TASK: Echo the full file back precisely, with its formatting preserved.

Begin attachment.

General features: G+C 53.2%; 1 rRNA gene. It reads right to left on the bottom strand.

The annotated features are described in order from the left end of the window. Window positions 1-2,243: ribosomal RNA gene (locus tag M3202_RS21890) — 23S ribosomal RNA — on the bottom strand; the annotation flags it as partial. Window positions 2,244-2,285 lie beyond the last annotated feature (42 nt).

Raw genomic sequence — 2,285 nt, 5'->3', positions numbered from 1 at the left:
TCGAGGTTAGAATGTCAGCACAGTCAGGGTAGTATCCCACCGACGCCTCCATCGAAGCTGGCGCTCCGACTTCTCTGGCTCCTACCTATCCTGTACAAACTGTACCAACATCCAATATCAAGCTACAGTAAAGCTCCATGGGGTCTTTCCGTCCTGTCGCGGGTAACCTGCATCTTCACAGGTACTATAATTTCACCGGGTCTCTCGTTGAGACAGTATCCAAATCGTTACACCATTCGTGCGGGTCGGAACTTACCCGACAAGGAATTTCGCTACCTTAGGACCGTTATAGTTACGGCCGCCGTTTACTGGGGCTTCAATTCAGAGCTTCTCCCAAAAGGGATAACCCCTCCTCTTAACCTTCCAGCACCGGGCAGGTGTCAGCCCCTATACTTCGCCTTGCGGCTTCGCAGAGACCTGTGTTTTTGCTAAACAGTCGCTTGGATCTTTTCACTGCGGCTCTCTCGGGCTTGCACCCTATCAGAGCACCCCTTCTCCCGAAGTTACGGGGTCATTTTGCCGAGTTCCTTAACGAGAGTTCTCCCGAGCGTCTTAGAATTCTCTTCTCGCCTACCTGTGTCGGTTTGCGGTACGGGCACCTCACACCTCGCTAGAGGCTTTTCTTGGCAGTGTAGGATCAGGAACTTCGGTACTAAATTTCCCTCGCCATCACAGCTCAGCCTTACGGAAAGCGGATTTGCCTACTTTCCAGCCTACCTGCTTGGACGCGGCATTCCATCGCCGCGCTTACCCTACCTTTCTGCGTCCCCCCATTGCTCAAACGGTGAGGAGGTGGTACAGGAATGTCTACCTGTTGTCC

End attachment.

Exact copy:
General features: G+C 53.2%; 1 rRNA gene. It reads right to left on the bottom strand.

The annotated features are described in order from the left end of the window. Window positions 1-2,243: ribosomal RNA gene (locus tag M3202_RS21890) — 23S ribosomal RNA — on the bottom strand; the annotation flags it as partial. Window positions 2,244-2,285 lie beyond the last annotated feature (42 nt).

Raw genomic sequence — 2,285 nt, 5'->3', positions numbered from 1 at the left:
TCGAGGTTAGAATGTCAGCACAGTCAGGGTAGTATCCCACCGACGCCTCCATCGAAGCTGGCGCTCCGACTTCTCTGGCTCCTACCTATCCTGTACAAACTGTACCAACATCCAATATCAAGCTACAGTAAAGCTCCATGGGGTCTTTCCGTCCTGTCGCGGGTAACCTGCATCTTCACAGGTACTATAATTTCACCGGGTCTCTCGTTGAGACAGTATCCAAATCGTTACACCATTCGTGCGGGTCGGAACTTACCCGACAAGGAATTTCGCTACCTTAGGACCGTTATAGTTACGGCCGCCGTTTACTGGGGCTTCAATTCAGAGCTTCTCCCAAAAGGGATAACCCCTCCTCTTAACCTTCCAGCACCGGGCAGGTGTCAGCCCCTATACTTCGCCTTGCGGCTTCGCAGAGACCTGTGTTTTTGCTAAACAGTCGCTTGGATCTTTTCACTGCGGCTCTCTCGGGCTTGCACCCTATCAGAGCACCCCTTCTCCCGAAGTTACGGGGTCATTTTGCCGAGTTCCTTAACGAGAGTTCTCCCGAGCGTCTTAGAATTCTCTTCTCGCCTACCTGTGTCGGTTTGCGGTACGGGCACCTCACACCTCGCTAGAGGCTTTTCTTGGCAGTGTAGGATCAGGAACTTCGGTACTAAATTTCCCTCGCCATCACAGCTCAGCCTTACGGAAAGCGGATTTGCCTACTTTCCAGCCTACCTGCTTGGACGCGGCATTCCATCGCCGCGCTTACCCTACCTTTCTGCGTCCCCCCATTGCTCAAACGGTGAGGAGGTGGTACAGGAATGTCTACCTGTTGTCC